The World Bank has approved $500 million of funding for Indonesia to help the country enhance its financial response to natural disasters, climate risks, and health-related shocks, with the use of risk pooling, and insurance or reinsurance instruments at the heart of the plan.
Between 2014 and 2018, the central government of Indonesia has spent between US$90 million and US$500 million annually on disaster response and recovery, the World Bank explained, while Indonesia’s local governments spent an estimated additional $250 million over the same period.
With the cost of natural disasters and severe weather events expected to keep increasing further due to climate change and also urban growth, the World Bank notes that these costs will pressure Indonesia’s government public spending.
Add to this the additional pressure of the COVID-19 pandemic and it’s clear risk financing and risk transfer to remove some of these fiscal and financial pressures would benefit Indonesia going forwards.
A new World Bank project aims to support the Government of Indonesia’s National Disaster Risk Finance and Insurance Strategy, with this $500 million loan expected to fund a significant amount of work.
The goal is to strengthen Indonesia’s fiscal and financial resilience by putting in place a risk Pooling Fund for Disasters, which will be backed by insurance and reinsurance instruments from international markets.
Commenting on the loan provision from the World Bank, Sri Mulyani Indrawati, Minister of Finance of the Republic of Indonesia said, “Financial preparedness for disasters, climate shocks, and health crises such as COVID-19 is increasingly important for Indonesia. This support will help the government deliver a more targeted and timely response, reducing the impact of disasters and helping to protect Indonesia’s development progress.”
The World Bank project will seed fund the Pooling Fund for Disasters, which in future will utilise a range of financial instruments to ensure it has sufficient resources to pay out for disasters.
These are likely to include insurance and reinsurance market based instruments, but also pre-arranged financial market instruments that can provide contingent sources of capacity.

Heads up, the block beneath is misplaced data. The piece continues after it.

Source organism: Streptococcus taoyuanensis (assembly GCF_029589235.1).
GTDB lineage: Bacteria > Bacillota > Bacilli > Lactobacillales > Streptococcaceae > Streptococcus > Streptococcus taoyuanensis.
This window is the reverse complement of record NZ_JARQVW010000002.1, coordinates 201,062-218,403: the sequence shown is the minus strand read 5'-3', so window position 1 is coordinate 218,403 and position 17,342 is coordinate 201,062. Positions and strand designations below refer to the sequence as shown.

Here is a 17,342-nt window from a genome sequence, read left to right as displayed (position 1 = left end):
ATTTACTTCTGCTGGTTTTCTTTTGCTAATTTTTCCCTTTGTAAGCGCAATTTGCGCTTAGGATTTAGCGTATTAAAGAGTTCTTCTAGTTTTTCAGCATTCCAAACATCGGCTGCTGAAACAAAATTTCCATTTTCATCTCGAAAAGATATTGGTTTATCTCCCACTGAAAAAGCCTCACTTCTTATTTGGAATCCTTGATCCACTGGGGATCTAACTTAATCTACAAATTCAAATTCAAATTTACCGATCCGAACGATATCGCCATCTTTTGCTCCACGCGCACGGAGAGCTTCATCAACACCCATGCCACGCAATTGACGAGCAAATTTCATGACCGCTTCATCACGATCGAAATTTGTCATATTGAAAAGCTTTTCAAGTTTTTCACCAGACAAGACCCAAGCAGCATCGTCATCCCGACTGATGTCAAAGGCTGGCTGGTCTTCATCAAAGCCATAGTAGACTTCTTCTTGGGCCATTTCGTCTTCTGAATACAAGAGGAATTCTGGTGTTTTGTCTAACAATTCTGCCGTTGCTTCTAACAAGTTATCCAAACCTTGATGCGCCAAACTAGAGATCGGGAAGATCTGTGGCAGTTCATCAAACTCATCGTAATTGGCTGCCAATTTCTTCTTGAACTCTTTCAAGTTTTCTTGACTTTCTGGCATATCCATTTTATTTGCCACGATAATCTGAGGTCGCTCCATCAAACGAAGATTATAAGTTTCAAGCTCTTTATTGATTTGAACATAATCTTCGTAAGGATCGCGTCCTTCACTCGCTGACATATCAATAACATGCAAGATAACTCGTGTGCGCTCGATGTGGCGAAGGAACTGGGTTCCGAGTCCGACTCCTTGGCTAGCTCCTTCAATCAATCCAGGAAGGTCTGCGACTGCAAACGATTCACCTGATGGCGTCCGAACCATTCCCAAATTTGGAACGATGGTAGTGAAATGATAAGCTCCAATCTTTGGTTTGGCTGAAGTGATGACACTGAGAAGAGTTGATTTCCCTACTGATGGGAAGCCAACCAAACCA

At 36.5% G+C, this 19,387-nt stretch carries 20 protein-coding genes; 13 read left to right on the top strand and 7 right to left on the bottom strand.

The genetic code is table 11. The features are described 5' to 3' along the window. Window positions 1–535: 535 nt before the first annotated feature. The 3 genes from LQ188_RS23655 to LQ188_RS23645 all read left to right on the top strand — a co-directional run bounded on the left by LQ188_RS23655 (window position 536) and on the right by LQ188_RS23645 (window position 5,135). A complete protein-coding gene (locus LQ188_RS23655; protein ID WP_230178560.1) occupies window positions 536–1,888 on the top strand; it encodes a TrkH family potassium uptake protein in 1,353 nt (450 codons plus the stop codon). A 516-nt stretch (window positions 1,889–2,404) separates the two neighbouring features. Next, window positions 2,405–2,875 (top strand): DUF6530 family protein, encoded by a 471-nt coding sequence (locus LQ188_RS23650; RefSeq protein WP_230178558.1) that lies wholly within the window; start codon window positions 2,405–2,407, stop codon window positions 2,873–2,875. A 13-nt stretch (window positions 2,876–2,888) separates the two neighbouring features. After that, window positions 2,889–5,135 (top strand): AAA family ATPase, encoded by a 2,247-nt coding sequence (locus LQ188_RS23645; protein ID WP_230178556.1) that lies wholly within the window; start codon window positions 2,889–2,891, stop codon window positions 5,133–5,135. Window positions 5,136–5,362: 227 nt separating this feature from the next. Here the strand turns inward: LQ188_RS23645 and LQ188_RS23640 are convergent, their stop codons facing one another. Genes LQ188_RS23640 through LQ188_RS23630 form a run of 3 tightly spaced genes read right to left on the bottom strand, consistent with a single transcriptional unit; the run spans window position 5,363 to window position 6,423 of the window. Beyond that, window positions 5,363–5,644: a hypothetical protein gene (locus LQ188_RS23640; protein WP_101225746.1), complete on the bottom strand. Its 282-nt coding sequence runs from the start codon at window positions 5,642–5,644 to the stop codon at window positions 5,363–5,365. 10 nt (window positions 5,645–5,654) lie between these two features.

The risk pool will, “Leverage domestic and international insurance and reinsurance markets to support more efficient disaster response through providing financial capacity to backstop the fund in severe disaster years and by drawing on expertise and technology for managing payouts,” the World Bank said, while the precise financial instruments to be used are as yet undecided.
Which is where catastrophe bonds and insurance or reinsurance risk transfer to the capital markets comes in, as one viable option for securing the necessary capacity to underpin Indonesia’s disaster risk pooling facility.
The World Bank’s strategy for this Indonesia project is, “Identifying contingent liabilities in advance, pre-arranging a combination of financial solutions including leveraging financial markets, setting clear public financial management rules for use of these resources, and linking these funds to clear disbursement channels so they reach beneficiaries efficiently.”
While the amount of insurance and reinsurance protection the new Indonesia risk pool will need is as yet unspecified, the World Bank believes that, “Markets are expected to play a catalytic role in expanding protection coverage over time.”
This likely includes the capital markets, which again brings the catastrophe bond forwards as a potential risk transfer mechanism that could secure the capacity needed to support Indonesia’s disaster risk pool in an efficient manner.
As the Indonesian government looks to build on its National Disaster Risk Financing and Insurance (DRFI) strategy, with this risk pooling initiative seen as a key component, the use of risk transfer to financial markets is expected to play an important role.
Purchasing insurance or reinsurance protection for the Indonesia Disaster Risk Finance Pooling Fund that will channel capital to support the risk pooling initiative is seen as vital for its sustainability.
The subject of catastrophe bonds and disaster risk transfer to the capital markets has come up previously and Indonesia’s government has had discussions regarding the use of catastrophe bonds as a disaster risk financing tool before.
Importantly, the World Bank sets out its goals for how disaster risk capital would be used, which is critical for such a project.
Saying that “effective and transparent” flow of funds is critical, to ensure money gets to the right people and places quickly after disasters strike.
All of which goes to say, that accessing efficient forms of capital, using structures that can be triggered transparently and quickly if disasters occur, should put the catastrophe bond at the heart of discussions to protect Indonesia’s risk pooling facility once it’s up and running.
Satu Kahkonen, World Bank Country Director for Indonesia and Timor-Leste, commented, “The improved availability and flow of funds will ultimately support the population of Indonesia who will benefit from faster and better targeted response to disaster and health shocks. This will particularly benefit the poorest and most vulnerable, who are most affected by delayed disaster response and often lose their livelihoods and incomes, which keeps them in poverty.”